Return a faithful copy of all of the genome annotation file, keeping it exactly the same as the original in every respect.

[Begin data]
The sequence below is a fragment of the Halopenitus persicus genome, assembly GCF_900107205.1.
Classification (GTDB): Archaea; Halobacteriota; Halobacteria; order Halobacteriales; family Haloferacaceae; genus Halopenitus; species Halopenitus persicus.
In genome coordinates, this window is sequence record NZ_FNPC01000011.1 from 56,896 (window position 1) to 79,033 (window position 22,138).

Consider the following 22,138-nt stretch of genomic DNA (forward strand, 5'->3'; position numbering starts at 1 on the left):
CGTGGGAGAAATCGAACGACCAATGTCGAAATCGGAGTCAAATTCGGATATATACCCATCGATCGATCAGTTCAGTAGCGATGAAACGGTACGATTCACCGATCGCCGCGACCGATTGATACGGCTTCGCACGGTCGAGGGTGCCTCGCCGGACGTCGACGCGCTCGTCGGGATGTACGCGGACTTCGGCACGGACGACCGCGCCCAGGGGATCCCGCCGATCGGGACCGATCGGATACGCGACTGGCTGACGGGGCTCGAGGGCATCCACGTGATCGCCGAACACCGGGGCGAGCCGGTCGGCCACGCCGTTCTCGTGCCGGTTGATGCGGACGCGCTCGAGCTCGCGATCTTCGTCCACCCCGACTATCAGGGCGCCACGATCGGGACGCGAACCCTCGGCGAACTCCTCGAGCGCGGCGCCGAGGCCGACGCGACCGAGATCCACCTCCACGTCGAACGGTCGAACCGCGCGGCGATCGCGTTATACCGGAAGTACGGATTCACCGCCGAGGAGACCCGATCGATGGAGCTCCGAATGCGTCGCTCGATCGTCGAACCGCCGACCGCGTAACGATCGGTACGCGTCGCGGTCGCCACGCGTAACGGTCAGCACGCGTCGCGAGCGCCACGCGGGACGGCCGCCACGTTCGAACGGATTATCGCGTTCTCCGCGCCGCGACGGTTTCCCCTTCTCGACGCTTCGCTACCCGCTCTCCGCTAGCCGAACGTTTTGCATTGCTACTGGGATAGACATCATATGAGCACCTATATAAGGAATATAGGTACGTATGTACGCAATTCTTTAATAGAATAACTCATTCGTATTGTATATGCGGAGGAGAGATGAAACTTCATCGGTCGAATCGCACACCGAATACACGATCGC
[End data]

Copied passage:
The sequence below is a fragment of the Halopenitus persicus genome, assembly GCF_900107205.1.
Classification (GTDB): Archaea; Halobacteriota; Halobacteria; order Halobacteriales; family Haloferacaceae; genus Halopenitus; species Halopenitus persicus.
In genome coordinates, this window is sequence record NZ_FNPC01000011.1 from 56,896 (window position 1) to 79,033 (window position 22,138).

Consider the following 22,138-nt stretch of genomic DNA (forward strand, 5'->3'; position numbering starts at 1 on the left):
CGTGGGAGAAATCGAACGACCAATGTCGAAATCGGAGTCAAATTCGGATATATACCCATCGATCGATCAGTTCAGTAGCGATGAAACGGTACGATTCACCGATCGCCGCGACCGATTGATACGGCTTCGCACGGTCGAGGGTGCCTCGCCGGACGTCGACGCGCTCGTCGGGATGTACGCGGACTTCGGCACGGACGACCGCGCCCAGGGGATCCCGCCGATCGGGACCGATCGGATACGCGACTGGCTGACGGGGCTCGAGGGCATCCACGTGATCGCCGAACACCGGGGCGAGCCGGTCGGCCACGCCGTTCTCGTGCCGGTTGATGCGGACGCGCTCGAGCTCGCGATCTTCGTCCACCCCGACTATCAGGGCGCCACGATCGGGACGCGAACCCTCGGCGAACTCCTCGAGCGCGGCGCCGAGGCCGACGCGACCGAGATCCACCTCCACGTCGAACGGTCGAACCGCGCGGCGATCGCGTTATACCGGAAGTACGGATTCACCGCCGAGGAGACCCGATCGATGGAGCTCCGAATGCGTCGCTCGATCGTCGAACCGCCGACCGCGTAACGATCGGTACGCGTCGCGGTCGCCACGCGTAACGGTCAGCACGCGTCGCGAGCGCCACGCGGGACGGCCGCCACGTTCGAACGGATTATCGCGTTCTCCGCGCCGCGACGGTTTCCCCTTCTCGACGCTTCGCTACCCGCTCTCCGCTAGCCGAACGTTTTGCATTGCTACTGGGATAGACATCATATGAGCACCTATATAAGGAATATAGGTACGTATGTACGCAATTCTTTAATAGAATAACTCATTCGTATTGTATATGCGGAGGAGAGATGAAACTTCATCGGTCGAATCGCACACCGAATACACGATCGC